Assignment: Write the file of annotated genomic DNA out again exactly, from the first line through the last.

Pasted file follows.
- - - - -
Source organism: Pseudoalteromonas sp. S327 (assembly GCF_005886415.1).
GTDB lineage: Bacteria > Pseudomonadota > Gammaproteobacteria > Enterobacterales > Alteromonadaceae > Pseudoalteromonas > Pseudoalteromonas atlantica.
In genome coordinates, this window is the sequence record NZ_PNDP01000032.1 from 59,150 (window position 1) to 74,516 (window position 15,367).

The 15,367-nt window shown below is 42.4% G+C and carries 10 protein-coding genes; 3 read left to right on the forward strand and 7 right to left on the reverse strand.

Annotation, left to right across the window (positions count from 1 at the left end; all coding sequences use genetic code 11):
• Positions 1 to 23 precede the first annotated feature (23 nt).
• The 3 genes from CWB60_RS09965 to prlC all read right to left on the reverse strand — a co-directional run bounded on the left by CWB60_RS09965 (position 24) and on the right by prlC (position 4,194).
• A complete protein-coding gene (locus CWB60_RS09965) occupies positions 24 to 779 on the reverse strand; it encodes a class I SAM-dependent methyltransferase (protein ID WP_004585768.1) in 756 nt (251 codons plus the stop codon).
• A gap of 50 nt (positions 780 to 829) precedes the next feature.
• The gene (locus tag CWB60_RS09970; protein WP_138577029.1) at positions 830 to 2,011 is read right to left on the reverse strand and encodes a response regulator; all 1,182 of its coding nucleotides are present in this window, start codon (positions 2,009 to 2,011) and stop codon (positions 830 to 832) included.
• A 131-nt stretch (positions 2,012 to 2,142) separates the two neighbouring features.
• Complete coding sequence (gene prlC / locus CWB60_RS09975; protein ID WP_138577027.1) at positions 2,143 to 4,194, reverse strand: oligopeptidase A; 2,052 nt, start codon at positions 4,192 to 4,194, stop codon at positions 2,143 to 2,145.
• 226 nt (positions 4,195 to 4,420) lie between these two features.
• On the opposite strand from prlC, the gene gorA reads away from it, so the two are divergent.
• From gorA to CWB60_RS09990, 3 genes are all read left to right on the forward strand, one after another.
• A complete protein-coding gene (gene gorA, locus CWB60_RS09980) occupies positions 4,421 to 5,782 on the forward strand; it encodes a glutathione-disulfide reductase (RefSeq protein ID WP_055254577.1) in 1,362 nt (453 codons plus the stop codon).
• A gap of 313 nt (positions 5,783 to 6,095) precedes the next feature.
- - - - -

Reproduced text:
Source organism: Pseudoalteromonas sp. S327 (assembly GCF_005886415.1).
GTDB lineage: Bacteria > Pseudomonadota > Gammaproteobacteria > Enterobacterales > Alteromonadaceae > Pseudoalteromonas > Pseudoalteromonas atlantica.
In genome coordinates, this window is the sequence record NZ_PNDP01000032.1 from 59,150 (window position 1) to 74,516 (window position 15,367).

The 15,367-nt window shown below is 42.4% G+C and carries 10 protein-coding genes; 3 read left to right on the forward strand and 7 right to left on the reverse strand.

Annotation, left to right across the window (positions count from 1 at the left end; all coding sequences use genetic code 11):
• Positions 1 to 23 precede the first annotated feature (23 nt).
• The 3 genes from CWB60_RS09965 to prlC all read right to left on the reverse strand — a co-directional run bounded on the left by CWB60_RS09965 (position 24) and on the right by prlC (position 4,194).
• A complete protein-coding gene (locus CWB60_RS09965) occupies positions 24 to 779 on the reverse strand; it encodes a class I SAM-dependent methyltransferase (protein ID WP_004585768.1) in 756 nt (251 codons plus the stop codon).
• A gap of 50 nt (positions 780 to 829) precedes the next feature.
• The gene (locus tag CWB60_RS09970; protein WP_138577029.1) at positions 830 to 2,011 is read right to left on the reverse strand and encodes a response regulator; all 1,182 of its coding nucleotides are present in this window, start codon (positions 2,009 to 2,011) and stop codon (positions 830 to 832) included.
• A 131-nt stretch (positions 2,012 to 2,142) separates the two neighbouring features.
• Complete coding sequence (gene prlC / locus CWB60_RS09975; protein ID WP_138577027.1) at positions 2,143 to 4,194, reverse strand: oligopeptidase A; 2,052 nt, start codon at positions 4,192 to 4,194, stop codon at positions 2,143 to 2,145.
• 226 nt (positions 4,195 to 4,420) lie between these two features.
• On the opposite strand from prlC, the gene gorA reads away from it, so the two are divergent.
• From gorA to CWB60_RS09990, 3 genes are all read left to right on the forward strand, one after another.
• A complete protein-coding gene (gene gorA, locus CWB60_RS09980) occupies positions 4,421 to 5,782 on the forward strand; it encodes a glutathione-disulfide reductase (RefSeq protein ID WP_055254577.1) in 1,362 nt (453 codons plus the stop codon).
• A gap of 313 nt (positions 5,783 to 6,095) precedes the next feature.